I find water boasting clear visibility to be soul-soothing and lovely, whereas murky water tends to unleash my imagination so it can enhance the capabilities and instincts of any and all hypothetical USOs I might fathom. And I can dream up some doozies. I admit this character trait does not serve me the best, especially when doing a float along the sediment-rich Meramec River.
Upon first hearing the river’s name, I couldn’t get the Irish Drinking Folk Song “Mary Mack” out of my head. Try as I might, it’s on a loop soundtrack even as I now type…
When we pulled up to the Indian Springs RV Campground we were a little concerned. Apparently the previous week’s rain made the Meramec so swollen the entire campground had been waterlogged. The sites along the river, of which ours was one, were only now becoming usable, which meant the campground was empty and we could choose any site with the mud viscosity of our desires. We opted for the driest of the lot and were steadily joined by other RVers as Memorial Day weekend approached.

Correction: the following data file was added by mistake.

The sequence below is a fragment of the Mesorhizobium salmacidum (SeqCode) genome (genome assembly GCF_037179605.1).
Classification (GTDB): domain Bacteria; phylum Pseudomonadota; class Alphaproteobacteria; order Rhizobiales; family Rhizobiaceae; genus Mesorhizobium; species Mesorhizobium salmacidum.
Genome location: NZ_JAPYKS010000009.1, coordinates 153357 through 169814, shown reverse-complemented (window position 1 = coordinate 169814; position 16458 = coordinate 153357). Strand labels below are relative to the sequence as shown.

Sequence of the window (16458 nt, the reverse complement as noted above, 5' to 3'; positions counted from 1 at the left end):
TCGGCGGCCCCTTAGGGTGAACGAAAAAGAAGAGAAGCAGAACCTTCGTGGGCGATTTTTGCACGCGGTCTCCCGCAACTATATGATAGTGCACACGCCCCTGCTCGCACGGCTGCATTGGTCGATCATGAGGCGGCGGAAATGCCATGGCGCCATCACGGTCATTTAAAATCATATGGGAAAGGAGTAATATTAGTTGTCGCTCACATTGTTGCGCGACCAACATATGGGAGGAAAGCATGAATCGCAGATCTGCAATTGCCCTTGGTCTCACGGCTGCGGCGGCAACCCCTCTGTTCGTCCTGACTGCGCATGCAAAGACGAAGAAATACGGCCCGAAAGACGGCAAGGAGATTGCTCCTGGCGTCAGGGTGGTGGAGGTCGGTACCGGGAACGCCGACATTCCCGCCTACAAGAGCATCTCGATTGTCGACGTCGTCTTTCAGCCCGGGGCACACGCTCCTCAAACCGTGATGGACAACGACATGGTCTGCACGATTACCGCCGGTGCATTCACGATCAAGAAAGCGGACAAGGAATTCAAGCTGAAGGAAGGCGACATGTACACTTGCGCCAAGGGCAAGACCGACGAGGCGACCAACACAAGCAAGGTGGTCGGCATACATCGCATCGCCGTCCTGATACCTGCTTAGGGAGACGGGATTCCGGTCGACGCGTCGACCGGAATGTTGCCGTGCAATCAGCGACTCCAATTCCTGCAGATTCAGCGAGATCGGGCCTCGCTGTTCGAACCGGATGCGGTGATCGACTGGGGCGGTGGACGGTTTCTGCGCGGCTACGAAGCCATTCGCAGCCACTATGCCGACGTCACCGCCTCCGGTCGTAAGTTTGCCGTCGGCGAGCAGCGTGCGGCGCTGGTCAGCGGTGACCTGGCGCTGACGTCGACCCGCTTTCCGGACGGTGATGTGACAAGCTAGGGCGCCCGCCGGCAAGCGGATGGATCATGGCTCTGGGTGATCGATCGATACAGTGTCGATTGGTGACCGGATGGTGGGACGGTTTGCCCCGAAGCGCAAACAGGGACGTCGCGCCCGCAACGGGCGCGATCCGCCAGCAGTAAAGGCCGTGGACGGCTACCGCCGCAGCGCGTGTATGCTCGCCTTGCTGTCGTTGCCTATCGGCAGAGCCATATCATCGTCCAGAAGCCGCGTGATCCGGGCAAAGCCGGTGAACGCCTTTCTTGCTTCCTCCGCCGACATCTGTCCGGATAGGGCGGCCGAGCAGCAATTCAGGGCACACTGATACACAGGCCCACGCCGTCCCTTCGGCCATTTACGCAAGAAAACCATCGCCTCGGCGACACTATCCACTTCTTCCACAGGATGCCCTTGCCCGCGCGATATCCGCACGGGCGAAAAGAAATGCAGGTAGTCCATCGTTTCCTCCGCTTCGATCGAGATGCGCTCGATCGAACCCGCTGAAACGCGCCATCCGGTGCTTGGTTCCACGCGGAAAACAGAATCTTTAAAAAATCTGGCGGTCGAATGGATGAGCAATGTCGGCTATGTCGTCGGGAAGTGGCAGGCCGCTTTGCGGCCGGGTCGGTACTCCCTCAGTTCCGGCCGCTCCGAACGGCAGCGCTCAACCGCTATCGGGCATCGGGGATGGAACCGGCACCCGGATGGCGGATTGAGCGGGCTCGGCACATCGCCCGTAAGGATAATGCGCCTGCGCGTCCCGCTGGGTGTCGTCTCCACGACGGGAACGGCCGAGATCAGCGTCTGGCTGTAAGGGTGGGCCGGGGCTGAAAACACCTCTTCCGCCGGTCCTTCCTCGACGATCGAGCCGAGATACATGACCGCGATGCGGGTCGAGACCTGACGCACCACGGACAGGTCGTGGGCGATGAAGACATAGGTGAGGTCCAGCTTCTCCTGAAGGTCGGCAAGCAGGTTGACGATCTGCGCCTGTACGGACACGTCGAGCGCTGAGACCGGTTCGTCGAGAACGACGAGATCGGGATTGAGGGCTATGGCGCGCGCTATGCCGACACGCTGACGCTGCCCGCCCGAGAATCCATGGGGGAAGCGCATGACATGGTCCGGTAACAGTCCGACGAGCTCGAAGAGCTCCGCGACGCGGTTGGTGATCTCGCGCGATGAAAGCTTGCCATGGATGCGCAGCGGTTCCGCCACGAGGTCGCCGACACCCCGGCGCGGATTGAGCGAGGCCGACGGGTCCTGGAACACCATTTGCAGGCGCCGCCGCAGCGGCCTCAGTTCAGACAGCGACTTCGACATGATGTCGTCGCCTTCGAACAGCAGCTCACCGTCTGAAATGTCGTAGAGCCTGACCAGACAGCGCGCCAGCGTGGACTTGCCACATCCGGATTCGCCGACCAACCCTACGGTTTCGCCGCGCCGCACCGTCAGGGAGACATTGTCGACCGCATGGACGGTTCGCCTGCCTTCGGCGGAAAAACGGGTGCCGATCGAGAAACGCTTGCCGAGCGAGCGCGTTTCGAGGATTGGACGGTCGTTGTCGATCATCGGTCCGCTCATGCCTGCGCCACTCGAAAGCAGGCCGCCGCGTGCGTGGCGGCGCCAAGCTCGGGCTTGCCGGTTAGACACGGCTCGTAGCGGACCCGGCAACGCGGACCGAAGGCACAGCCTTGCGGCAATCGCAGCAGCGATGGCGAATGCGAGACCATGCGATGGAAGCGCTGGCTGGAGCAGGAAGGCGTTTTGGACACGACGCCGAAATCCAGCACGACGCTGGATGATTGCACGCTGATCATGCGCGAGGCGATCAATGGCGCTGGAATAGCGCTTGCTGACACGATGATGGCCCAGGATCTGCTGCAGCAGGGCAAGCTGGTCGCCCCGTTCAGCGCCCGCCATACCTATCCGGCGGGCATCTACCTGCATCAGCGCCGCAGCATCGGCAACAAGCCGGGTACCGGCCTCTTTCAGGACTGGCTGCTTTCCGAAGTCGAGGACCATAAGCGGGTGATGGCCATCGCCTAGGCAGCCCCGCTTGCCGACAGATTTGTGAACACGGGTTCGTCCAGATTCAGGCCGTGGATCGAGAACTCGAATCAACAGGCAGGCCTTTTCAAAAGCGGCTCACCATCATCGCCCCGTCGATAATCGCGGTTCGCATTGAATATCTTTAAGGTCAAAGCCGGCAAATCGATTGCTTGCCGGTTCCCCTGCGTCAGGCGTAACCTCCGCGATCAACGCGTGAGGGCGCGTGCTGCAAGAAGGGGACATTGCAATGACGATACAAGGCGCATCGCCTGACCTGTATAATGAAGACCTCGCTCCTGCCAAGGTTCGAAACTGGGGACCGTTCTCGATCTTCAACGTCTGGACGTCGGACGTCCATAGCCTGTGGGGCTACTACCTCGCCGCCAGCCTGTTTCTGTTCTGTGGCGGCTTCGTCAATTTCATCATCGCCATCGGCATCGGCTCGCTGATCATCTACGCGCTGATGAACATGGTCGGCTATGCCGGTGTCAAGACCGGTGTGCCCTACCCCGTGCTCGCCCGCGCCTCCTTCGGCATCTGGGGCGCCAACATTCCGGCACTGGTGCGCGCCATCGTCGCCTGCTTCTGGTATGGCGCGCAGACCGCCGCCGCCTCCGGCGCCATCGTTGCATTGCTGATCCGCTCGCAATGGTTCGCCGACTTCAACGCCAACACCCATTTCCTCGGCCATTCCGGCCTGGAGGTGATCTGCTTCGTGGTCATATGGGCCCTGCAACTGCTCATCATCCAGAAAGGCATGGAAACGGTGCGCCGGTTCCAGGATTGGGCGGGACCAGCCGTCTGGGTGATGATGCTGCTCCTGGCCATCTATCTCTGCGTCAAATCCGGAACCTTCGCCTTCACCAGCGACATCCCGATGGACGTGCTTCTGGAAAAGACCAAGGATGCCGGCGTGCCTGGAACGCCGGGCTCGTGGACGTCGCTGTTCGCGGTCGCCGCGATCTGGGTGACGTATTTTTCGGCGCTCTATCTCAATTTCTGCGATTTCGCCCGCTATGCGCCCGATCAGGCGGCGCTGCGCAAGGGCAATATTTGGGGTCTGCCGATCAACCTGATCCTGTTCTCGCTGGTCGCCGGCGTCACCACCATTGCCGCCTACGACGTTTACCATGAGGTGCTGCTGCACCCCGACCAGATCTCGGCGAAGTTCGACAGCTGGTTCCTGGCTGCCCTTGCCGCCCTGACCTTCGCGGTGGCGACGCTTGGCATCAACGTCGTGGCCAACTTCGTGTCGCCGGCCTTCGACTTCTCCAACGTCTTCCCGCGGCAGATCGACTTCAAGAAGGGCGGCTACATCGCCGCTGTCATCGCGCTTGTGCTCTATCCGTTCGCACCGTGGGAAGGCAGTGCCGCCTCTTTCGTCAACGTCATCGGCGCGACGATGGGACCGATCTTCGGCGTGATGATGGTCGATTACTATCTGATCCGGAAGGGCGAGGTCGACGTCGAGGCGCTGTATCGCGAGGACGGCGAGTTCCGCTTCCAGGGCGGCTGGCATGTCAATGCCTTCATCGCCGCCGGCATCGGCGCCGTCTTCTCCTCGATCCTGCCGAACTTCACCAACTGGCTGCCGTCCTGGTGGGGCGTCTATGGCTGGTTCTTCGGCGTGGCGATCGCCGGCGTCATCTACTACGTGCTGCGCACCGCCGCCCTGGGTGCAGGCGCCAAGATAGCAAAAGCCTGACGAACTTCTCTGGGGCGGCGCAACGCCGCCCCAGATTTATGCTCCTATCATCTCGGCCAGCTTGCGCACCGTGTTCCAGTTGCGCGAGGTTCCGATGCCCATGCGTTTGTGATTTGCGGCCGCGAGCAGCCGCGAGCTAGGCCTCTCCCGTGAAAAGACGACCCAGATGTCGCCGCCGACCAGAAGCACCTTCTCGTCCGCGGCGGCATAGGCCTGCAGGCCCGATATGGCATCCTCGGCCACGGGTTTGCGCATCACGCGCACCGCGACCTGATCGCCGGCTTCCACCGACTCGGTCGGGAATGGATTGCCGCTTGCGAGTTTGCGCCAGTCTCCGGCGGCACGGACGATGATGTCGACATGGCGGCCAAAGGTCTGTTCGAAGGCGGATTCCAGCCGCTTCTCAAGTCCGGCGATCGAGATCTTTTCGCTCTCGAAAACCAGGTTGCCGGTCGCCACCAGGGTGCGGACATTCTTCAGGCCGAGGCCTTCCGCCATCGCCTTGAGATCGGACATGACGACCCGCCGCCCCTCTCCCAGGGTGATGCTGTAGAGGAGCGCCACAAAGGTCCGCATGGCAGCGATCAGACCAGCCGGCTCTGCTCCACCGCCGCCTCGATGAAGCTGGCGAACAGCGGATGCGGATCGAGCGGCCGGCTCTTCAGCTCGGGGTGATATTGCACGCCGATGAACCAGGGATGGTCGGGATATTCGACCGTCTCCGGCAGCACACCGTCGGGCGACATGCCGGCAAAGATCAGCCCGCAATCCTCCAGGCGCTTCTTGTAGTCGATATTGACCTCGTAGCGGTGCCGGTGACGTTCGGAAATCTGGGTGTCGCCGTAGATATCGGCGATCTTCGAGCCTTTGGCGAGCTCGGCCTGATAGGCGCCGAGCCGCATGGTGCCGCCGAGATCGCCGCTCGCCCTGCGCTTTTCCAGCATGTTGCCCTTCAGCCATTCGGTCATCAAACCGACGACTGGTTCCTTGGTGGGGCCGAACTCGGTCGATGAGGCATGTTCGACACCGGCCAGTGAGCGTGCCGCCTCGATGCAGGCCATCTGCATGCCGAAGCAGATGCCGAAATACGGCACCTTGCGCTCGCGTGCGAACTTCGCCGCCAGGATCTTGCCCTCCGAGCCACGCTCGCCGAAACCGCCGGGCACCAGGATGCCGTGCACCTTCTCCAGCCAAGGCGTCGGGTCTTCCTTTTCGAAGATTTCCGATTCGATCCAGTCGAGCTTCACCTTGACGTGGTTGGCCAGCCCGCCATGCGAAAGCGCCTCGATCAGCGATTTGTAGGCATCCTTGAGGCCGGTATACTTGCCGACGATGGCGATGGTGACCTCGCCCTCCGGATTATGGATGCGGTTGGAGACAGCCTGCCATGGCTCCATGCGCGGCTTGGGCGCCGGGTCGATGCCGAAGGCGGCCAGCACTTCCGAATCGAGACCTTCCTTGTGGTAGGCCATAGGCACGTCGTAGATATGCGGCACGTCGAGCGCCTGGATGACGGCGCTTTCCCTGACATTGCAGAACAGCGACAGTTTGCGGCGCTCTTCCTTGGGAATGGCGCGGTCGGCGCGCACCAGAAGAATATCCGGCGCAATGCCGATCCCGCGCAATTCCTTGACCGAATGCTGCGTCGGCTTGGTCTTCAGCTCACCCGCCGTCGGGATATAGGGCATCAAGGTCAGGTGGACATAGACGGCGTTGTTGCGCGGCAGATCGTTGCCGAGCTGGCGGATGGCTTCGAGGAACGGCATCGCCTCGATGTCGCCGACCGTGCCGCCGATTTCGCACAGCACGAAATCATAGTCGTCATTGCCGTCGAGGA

Our friend was able to take the day after our arrival off and he and his daughter met us at our campground with kayaks to explore the river. It was extremely convenient to put in steps from Davista and we got underway just after lunch.
WoodSprite accompanied me in one of our two seaters and Flight and Firebolt cruised in our other one.
Keeper, however, was kayaking solo and, most impressively, made the opportunity to read Tom Sawyer along the way.
The timing of this book choice was hardly incidental as we knew we’d be moving through Mark Twain’s stomping grounds.
Our leisurely six-hour paddle afforded the opportunity to kayak beside and visit with our friends as we floated down the river, the transit interspersed with swim calls, cliff jumping, attempted rope swing operations, and modest cave spelunking.
It was fantastic to be introduced to the Meramac’s treasures by two of the locals who know it best. Fortunately, our friends had let us know about the native alligator gar, a fish that looks an awful lot like its namesake (see the picture below I found online…).